5 Games Like Betrayal at House on the Hill
Betrayal at House on the Hill is adapted from the popular scary movie of the same name.
Horror fans revel in this strong, spooky theme, but the game provides much more than just a chilling vibe. Betrayal at House on the Hill appeals to those seeking adventure, role-playing, and both cooperative and competitive scenarios.
The mechanics may seem complicated at first, but things start to flow after a couple of rounds. The game allows for fun interactions between characters in teamwork and attacks. For a heavily-themed game, it actually provides a lot of light-hearted fun.
The tile-based mansion is constructed differently in each game. Along with 50 sinister scenarios, this allows for an unpredictable edge and high replayability.
There are many reasons to enjoy this board game. And if you do, you might also want to try these 5 Games Like Betrayal at House on the Hill.
Read on to find out how they’re similar and which catches your attention. You never know. Your next favorite game might be lurking just around the corner.
- Dead of Winter
- Arkham Horror
- Betrayal at Baldur’s Gate
- Above and Below
- Mansions of Madness
#1. Dead of Winter
Playing time: 60-120 minutes
Stay alive in the Dead of Winter. In this post-apocalyptic world, flesh-eating monsters run rampant, and survival of the fittest lives strong. To top it off, it’s winter, and the harsh elements are not working in your favor.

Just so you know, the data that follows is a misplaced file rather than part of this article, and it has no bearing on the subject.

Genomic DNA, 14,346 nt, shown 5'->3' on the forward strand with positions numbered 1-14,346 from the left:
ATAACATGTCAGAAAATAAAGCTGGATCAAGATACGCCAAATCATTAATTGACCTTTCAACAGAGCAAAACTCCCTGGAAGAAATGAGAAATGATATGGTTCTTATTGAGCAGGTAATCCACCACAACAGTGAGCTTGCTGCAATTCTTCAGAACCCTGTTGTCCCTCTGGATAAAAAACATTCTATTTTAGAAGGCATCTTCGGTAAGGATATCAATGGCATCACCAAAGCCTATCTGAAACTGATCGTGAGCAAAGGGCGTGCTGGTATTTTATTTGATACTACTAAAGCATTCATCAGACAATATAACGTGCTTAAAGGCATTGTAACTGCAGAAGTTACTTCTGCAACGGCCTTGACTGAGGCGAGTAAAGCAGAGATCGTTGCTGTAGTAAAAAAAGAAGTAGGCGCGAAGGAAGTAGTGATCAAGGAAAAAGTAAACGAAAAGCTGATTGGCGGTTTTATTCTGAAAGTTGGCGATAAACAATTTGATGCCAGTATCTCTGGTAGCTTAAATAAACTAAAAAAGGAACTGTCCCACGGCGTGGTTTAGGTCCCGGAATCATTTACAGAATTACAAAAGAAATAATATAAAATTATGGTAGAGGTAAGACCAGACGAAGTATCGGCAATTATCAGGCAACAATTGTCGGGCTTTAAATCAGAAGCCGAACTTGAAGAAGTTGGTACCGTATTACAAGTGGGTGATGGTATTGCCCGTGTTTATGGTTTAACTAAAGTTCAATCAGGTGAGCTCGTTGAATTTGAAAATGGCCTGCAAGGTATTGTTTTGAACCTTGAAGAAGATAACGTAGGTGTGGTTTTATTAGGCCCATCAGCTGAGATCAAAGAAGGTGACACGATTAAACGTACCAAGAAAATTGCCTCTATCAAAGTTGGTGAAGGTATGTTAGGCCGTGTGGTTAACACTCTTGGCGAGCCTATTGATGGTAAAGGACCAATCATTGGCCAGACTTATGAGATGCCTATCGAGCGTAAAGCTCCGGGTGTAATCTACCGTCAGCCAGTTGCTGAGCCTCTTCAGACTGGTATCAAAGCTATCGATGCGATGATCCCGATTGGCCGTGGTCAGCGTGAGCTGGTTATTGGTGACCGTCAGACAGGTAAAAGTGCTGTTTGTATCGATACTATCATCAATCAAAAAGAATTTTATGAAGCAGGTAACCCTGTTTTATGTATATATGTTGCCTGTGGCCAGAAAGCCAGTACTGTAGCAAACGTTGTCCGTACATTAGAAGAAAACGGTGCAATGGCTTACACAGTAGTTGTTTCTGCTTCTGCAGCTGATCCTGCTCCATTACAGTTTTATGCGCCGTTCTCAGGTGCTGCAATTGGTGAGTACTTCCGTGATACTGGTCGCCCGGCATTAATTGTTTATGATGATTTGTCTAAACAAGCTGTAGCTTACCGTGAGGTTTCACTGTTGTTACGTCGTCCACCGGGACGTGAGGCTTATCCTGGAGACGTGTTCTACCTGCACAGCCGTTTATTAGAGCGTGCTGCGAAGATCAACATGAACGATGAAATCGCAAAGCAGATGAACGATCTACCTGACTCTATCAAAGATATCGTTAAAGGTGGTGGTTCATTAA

This game has a solid theme, and there are both cooperative and competitive elements. Players lead a collective of followers in a fight to survive. Work together to achieve a group objective while also completing secret individual goals.
Each objective comes with a narrative, building the background of your story and the game’s overall theme.
Moving is a bit of a catch-22. It puts your followers at risk for disease and zombie bites. But you’ll need to travel to scavenge for much-needed supplies. If you complete the group goal along with your own, you win.
Do you have what it takes to make it through winter? There’s only one way to find out!
#2. Arkham Horror (Third Edition)
Playing time: 120-180 minutes
It’s the roaring 20s in the city of Arkham. However, unearthly creatures are creeping in. You must squash these evil powers by completing goals as a team.
The setup is more labor-intensive than Betrayal at House on the Hill, but the game’s overall mechanics are similar. You are detectives with unique abilities and traits that can be weakened throughout the game. Travel the board, test skills, and take actions. The game is played over a series of rounds that involve exploration and interaction with the monsters.
Arkham Horror is a cooperative, American-style game involving characters risking strength with a roll of the dice. Hold onto your sanity and your lives. If you can do this and complete your mission – consider yourself lucky!
#3. Betrayal at Baldur’s Gate
Playing time: 60 minutes
Another board game, another betrayal!